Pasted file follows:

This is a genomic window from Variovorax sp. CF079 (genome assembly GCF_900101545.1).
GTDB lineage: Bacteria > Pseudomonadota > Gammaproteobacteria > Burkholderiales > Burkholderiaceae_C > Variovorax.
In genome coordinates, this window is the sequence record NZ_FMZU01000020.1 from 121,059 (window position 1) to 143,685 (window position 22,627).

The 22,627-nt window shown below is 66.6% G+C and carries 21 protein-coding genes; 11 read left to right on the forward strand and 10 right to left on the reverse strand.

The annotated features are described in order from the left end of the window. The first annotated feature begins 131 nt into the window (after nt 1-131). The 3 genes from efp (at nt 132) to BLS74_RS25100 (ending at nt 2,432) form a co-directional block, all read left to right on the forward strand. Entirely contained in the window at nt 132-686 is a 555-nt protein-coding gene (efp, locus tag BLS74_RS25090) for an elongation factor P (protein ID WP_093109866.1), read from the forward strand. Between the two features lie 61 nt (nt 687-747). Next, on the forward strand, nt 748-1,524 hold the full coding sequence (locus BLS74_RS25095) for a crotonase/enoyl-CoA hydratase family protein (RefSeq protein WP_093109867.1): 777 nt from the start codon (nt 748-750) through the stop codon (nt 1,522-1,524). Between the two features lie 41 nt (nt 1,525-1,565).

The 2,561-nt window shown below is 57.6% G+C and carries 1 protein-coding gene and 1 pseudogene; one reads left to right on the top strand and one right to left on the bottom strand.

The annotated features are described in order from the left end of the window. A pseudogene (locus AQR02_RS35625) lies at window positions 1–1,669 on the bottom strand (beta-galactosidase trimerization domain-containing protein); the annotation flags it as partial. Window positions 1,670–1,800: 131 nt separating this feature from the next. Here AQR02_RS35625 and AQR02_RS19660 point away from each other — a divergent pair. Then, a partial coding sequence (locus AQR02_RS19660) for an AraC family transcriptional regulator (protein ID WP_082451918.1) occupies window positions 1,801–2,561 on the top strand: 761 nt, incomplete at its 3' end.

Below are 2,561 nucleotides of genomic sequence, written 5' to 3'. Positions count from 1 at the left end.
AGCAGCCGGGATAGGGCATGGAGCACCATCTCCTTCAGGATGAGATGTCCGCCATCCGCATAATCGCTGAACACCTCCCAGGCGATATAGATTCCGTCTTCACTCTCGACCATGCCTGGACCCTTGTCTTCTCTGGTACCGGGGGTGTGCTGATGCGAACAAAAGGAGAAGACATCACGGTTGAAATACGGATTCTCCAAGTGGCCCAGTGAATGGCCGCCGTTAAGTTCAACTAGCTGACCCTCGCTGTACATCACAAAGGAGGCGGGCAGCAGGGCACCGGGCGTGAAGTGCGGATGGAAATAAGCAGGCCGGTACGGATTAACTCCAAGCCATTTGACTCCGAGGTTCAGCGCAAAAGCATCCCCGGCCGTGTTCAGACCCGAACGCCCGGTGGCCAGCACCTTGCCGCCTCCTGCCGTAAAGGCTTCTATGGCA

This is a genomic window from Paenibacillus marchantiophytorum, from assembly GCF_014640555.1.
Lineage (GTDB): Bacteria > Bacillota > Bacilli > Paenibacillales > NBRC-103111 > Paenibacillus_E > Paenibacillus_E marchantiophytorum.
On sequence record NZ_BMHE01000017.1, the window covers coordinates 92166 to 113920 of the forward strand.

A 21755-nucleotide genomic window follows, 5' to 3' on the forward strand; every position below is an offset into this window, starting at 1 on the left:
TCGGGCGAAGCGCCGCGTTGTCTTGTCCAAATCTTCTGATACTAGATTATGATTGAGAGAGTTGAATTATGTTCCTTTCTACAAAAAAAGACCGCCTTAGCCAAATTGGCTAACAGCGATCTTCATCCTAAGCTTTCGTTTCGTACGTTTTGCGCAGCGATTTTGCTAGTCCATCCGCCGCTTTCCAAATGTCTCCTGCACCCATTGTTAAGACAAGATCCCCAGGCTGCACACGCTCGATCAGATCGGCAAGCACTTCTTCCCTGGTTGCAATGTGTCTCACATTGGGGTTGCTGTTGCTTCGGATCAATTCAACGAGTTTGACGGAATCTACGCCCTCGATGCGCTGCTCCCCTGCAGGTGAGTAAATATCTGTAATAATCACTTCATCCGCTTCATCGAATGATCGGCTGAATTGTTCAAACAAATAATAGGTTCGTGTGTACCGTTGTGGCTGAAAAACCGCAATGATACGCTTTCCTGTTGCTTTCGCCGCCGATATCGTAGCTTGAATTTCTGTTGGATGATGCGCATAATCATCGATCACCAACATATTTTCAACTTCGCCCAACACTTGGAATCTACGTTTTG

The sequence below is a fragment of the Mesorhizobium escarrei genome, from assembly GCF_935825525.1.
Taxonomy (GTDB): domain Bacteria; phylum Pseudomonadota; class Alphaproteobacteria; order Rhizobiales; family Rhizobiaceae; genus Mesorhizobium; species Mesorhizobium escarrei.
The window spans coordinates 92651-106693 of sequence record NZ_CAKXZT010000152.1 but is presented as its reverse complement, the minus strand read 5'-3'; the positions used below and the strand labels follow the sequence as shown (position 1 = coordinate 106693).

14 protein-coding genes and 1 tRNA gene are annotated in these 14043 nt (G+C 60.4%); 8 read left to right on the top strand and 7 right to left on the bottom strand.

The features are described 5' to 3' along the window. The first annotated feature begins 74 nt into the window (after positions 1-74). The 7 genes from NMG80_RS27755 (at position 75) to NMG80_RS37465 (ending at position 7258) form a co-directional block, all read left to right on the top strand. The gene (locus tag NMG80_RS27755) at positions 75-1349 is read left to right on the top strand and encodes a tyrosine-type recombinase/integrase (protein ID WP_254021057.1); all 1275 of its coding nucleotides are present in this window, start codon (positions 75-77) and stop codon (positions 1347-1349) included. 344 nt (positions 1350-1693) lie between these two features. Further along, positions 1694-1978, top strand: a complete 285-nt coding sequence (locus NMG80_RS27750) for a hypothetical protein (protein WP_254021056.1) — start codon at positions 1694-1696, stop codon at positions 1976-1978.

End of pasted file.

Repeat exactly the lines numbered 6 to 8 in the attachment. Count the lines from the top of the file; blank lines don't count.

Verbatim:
The 2,561-nt window shown below is 57.6% G+C and carries 1 protein-coding gene and 1 pseudogene; one reads left to right on the top strand and one right to left on the bottom strand.

The annotated features are described in order from the left end of the window. A pseudogene (locus AQR02_RS35625) lies at window positions 1–1,669 on the bottom strand (beta-galactosidase trimerization domain-containing protein); the annotation flags it as partial. Window positions 1,670–1,800: 131 nt separating this feature from the next. Here AQR02_RS35625 and AQR02_RS19660 point away from each other — a divergent pair. Then, a partial coding sequence (locus AQR02_RS19660) for an AraC family transcriptional regulator (protein ID WP_082451918.1) occupies window positions 1,801–2,561 on the top strand: 761 nt, incomplete at its 3' end.

Below are 2,561 nucleotides of genomic sequence, written 5' to 3'. Positions count from 1 at the left end.